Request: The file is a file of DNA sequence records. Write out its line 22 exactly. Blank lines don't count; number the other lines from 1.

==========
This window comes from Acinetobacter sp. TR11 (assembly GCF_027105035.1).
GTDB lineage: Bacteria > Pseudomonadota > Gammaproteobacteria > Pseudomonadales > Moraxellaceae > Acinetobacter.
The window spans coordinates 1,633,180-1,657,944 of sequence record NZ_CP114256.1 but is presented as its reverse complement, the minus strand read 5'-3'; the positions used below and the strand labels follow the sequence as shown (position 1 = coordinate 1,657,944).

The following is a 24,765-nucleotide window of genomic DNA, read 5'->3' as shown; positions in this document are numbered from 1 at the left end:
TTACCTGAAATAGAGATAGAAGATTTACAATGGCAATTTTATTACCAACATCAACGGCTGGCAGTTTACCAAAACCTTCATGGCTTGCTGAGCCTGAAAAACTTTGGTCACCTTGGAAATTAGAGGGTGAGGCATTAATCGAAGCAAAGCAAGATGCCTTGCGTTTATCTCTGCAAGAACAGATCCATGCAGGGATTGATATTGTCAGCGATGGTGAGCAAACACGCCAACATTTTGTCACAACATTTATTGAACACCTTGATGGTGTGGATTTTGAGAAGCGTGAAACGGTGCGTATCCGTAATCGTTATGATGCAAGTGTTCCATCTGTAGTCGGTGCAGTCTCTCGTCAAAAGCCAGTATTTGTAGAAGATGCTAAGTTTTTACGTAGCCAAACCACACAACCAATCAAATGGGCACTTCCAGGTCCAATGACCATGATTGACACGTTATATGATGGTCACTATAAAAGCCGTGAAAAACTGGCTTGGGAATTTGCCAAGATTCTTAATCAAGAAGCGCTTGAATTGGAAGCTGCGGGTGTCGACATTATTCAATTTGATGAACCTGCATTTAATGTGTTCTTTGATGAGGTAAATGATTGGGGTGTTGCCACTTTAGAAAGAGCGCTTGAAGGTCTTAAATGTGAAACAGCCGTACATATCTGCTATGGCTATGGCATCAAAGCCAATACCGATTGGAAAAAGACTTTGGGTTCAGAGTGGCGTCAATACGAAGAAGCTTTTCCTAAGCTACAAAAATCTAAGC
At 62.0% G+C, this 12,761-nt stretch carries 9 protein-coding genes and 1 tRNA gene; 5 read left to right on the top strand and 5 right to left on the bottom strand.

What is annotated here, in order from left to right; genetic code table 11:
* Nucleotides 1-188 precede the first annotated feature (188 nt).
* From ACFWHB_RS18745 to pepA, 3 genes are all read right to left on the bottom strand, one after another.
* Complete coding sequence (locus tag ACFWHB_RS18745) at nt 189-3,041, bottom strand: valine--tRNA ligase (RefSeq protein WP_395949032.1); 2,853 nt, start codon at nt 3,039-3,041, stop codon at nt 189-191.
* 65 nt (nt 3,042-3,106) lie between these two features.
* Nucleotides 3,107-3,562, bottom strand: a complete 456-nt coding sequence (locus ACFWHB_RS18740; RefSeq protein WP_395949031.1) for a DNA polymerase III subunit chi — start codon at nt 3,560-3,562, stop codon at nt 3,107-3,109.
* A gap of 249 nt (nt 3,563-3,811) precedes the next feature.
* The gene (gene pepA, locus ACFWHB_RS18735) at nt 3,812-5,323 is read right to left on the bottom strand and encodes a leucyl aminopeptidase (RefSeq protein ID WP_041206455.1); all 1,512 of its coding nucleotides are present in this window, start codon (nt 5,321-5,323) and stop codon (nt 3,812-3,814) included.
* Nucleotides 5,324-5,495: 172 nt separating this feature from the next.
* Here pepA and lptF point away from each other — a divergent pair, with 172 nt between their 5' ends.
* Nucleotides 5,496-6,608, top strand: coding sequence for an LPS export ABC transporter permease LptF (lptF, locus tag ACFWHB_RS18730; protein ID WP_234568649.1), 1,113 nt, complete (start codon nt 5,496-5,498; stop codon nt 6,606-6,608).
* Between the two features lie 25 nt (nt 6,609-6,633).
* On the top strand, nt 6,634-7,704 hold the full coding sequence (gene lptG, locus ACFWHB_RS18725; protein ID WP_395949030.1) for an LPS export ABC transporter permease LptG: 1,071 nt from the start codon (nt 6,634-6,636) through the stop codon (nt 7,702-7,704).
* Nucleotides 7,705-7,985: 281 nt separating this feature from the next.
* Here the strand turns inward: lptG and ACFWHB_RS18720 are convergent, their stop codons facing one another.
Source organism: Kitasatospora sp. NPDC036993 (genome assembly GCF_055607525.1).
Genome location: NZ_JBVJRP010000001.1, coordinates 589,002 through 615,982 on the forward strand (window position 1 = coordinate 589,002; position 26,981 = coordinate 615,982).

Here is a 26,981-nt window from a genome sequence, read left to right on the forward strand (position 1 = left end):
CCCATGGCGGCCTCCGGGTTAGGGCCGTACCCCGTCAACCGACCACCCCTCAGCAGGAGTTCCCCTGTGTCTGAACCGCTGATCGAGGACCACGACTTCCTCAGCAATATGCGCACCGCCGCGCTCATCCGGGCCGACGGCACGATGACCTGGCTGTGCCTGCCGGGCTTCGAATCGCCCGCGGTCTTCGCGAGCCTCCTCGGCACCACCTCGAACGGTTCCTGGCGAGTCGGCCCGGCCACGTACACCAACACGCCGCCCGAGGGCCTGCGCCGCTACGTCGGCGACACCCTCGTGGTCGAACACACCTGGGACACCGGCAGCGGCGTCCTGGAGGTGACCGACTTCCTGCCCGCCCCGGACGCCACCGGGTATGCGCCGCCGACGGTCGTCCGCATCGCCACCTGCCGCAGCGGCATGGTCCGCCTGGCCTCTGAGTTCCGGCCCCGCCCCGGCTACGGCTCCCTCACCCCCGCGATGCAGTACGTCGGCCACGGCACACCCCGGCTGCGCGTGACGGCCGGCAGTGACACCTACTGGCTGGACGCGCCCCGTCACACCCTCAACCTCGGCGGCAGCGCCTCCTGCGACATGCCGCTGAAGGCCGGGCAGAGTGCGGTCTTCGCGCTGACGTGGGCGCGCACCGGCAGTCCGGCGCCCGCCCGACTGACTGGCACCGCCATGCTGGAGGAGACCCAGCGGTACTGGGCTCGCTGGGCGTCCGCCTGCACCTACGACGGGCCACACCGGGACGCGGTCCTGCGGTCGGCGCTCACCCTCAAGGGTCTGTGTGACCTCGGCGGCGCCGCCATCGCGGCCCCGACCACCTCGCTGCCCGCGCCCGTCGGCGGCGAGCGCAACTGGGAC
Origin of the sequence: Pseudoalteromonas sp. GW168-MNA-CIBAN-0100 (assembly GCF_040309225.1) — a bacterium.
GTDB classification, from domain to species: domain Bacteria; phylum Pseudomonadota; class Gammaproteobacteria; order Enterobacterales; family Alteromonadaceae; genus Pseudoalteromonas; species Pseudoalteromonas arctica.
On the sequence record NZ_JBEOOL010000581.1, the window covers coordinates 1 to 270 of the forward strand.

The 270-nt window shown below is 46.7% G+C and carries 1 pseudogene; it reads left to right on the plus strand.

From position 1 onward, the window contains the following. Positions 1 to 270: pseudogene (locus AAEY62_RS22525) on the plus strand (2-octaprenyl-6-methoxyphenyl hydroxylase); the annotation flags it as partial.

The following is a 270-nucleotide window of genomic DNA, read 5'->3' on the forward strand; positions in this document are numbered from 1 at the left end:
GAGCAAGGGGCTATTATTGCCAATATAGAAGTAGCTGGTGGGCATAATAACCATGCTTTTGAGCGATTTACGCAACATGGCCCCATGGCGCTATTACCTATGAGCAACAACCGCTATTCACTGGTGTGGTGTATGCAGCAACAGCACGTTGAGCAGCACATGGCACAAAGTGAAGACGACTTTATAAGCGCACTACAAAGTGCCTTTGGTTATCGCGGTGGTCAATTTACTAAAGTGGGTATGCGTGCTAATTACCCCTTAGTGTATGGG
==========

Source organism: Kitasatospora sp. NPDC036993 (genome assembly GCF_055607525.1).